Being convicted of a criminal offense is a serious matter that can adversely affect you and your family for the rest of your life. There are instances where convictions do get overturned. However, these are rare, and it usually involves some unusual circumstances before a Florida court will overturn your conviction.
Generally, you must appeal your conviction within 30-days after you have been sentenced. Under Florida law, an appellate court must find legal error before it will overturn your conviction.
Most convictions that are overturned usually occur because of trial error that was material or substantial enough to have affected the trial’s outcome. It could be evidence that the court allowed to be introduced but is considered prejudicial. Examples of trial error include:
- Racial discrimination in selection of a jury;
- Improper jury instruction on the applicable law or requested jury instruction
- Biased juror;
- Introduction of illegally obtained evidence; or
- Insufficient evidence was introduced at trial to convict you and your motion for judgment of acquittal was denied.
For a court to hear an appeal of a criminal conviction, the defendant’s attorney must in most cases have preserved his or her objection at trial by placing the objection on the record by oral or written motion.
Even if the judge committed an error in allowing or not allowing certain evidence to be heard and considered by the jury, a court can still affirm the criminal conviction if it was harmless error. For example, if illegally obtained evidence was only part of other legally obtained evidence that is sufficient by itself to have convicted you, then there may be no prejudicial error that could overturn your conviction.
A motion must be filed for relief before a court will consider overturning or vacating a conviction. In Florida, these motions are made under Florida Rules of Criminal Procedure Sections 3.850. These motions must be made within 2 years of the final judgment and sentence with some exceptions if there is newly discovered evidence, ineffective assistance of counsel, or your plea was involuntary.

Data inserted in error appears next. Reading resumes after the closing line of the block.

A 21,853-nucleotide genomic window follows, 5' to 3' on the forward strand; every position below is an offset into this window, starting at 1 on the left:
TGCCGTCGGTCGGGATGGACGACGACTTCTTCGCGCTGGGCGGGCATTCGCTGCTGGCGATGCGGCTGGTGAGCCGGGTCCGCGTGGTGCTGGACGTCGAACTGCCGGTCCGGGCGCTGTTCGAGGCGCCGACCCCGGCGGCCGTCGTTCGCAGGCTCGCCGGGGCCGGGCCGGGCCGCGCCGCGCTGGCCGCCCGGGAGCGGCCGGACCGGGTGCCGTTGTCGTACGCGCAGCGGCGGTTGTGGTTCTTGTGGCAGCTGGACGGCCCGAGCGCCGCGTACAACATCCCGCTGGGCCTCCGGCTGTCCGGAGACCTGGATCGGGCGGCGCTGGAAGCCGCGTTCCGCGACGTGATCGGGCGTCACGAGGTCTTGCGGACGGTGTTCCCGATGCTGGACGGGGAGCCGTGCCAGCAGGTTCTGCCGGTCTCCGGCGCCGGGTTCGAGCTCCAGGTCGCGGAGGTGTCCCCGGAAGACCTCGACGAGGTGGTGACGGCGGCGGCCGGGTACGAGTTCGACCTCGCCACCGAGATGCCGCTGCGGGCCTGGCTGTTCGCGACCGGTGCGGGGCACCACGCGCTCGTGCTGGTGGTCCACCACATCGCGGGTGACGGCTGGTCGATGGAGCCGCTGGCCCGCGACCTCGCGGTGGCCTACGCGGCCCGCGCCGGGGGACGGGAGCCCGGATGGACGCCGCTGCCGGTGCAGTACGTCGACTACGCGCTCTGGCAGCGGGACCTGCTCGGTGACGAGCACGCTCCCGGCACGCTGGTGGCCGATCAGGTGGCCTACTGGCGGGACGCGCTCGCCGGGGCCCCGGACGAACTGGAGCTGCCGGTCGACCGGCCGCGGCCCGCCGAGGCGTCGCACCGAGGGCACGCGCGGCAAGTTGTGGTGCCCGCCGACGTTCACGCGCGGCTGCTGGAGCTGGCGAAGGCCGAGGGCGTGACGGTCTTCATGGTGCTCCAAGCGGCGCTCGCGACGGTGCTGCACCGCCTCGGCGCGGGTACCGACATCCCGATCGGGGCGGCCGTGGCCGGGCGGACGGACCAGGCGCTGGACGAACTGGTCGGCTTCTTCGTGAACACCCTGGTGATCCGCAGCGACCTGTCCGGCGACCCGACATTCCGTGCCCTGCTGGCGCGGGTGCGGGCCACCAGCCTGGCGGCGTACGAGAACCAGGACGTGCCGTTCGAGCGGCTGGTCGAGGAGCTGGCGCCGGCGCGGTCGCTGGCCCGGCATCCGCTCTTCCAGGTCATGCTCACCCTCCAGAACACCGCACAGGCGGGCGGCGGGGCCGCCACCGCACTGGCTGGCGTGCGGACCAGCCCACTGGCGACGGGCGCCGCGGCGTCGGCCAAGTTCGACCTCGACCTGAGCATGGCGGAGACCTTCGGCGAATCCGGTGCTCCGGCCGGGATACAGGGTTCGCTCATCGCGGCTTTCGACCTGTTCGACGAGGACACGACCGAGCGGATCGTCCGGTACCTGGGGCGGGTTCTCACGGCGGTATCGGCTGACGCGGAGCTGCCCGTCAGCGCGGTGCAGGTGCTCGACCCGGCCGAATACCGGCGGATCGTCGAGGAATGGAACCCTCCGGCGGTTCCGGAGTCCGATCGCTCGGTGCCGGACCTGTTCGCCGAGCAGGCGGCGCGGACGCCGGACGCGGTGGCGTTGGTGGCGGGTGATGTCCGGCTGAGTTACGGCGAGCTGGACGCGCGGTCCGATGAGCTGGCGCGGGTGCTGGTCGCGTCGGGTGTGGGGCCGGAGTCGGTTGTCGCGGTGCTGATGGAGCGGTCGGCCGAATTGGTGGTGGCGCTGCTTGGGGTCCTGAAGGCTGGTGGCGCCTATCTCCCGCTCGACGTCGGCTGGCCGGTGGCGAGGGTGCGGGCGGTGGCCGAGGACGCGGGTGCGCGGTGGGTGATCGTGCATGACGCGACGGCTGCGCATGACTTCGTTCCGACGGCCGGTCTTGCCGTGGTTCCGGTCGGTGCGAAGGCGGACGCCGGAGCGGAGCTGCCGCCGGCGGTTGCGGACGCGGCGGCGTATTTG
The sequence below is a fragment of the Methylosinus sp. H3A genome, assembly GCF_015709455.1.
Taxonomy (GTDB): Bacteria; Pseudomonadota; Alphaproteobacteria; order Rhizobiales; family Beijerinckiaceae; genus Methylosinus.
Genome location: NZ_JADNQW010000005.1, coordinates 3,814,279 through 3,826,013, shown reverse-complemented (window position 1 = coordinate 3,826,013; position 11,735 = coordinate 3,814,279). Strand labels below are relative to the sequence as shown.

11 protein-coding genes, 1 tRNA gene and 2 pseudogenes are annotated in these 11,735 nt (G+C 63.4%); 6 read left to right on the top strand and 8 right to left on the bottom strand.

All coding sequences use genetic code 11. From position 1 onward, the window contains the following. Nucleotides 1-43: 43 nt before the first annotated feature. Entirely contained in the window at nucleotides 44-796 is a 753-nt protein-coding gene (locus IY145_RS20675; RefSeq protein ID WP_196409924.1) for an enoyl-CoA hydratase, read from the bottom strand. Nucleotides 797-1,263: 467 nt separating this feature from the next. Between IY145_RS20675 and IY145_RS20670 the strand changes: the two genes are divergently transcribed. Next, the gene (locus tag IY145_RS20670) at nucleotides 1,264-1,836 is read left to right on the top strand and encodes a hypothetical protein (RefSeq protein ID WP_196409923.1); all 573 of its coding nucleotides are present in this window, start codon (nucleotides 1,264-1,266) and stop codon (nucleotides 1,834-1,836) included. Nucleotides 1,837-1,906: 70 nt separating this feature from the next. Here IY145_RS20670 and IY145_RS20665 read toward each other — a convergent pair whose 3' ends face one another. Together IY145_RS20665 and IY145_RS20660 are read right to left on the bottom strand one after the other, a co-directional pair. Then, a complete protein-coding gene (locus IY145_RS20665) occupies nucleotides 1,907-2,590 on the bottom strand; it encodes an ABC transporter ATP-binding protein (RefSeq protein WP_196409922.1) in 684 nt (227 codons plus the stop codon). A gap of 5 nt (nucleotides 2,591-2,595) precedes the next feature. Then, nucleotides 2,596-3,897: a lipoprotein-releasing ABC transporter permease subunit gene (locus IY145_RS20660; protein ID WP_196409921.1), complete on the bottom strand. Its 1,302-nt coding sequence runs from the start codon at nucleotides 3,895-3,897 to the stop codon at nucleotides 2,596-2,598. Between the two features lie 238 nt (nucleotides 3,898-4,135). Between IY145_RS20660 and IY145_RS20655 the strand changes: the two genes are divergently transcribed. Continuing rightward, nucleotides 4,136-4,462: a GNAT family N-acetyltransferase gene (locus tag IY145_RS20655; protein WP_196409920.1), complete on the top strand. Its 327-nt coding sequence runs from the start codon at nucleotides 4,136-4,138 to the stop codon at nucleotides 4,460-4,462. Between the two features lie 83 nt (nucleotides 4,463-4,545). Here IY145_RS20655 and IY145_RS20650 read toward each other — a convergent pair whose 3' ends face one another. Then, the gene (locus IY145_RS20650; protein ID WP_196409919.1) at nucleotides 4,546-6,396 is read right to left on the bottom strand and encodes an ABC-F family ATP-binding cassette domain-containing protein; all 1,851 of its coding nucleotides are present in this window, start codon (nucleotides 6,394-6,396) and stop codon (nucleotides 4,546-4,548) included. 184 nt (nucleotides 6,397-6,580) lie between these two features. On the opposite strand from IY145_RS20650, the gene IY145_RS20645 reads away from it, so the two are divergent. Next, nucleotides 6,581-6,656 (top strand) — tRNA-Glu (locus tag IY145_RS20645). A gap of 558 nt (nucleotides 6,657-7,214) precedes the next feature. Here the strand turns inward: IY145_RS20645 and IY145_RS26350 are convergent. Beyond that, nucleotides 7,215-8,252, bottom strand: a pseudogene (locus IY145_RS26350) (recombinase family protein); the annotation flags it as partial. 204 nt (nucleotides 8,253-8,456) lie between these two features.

Under Florida law, you could get a conviction overturned if new evidence is uncovered, which could not have been obtained by due diligence during the pretrial proceedings and which could have affected the outcome.
Examples of newly discovered evidence include:
- New credible witnesses who were unknown during the initial criminal proceedings
- Credible witness recantations
- Other exculpatory physical evidence such as fingerprints or DNA
Ineffective Assistance of Counsel
To succeed in persuading a court that your attorney was so ineffective that you were denied due process, you must specifically detail how effective assistance could have resulted in your acquittal or possible conviction on a lesser charge. Examples include the following:
- Failure to investigate the facts and circumstances of your case;
- Failure to object to introduction of certain evidence;
- Failure to advise of a plea offer of the material consequences of accepting or rejecting a plea; or
- Failure to preserve material issues for appeal
Courts may agree that your representation was not up to certain standards, but may disagree that it amounts to serious incompetence. It may also find that the attorney used certain strategies that only misfired.
Withdrawing Your Plea
If you allege an involuntary plea, you can file a motion to withdraw it under Section 3.170 of the Florida Rules of Civil Procedure but it must be done within 30-days of your sentence. A denial of your motion is appealable.
Examples of an involuntary plea include:
- Plea was coerced by fear or certain promises;
- Counsel failed to advise you of the consequences of the plea such as deportation;
- The incorrect sentence was imposed based on the guidelines; or
- You were improperly advised of the sentence.
After the Motion is Filed
If you file a 3.850 motion, it will be heard by the trial court. Once the court reads and considers the arguments of both sides, it will either affirm the conviction or rule that the claims are sufficient and order an evidentiary hearing.
At this hearing, your attorney can be called to testify. The attorney-client privilege is waived regarding these kinds of motions. It can also take up to 2 years for the court to issue a ruling. If the court rules against you, your attorney can appeal the decision.
To know more about your appellate rights contact a criminal appellate law firm.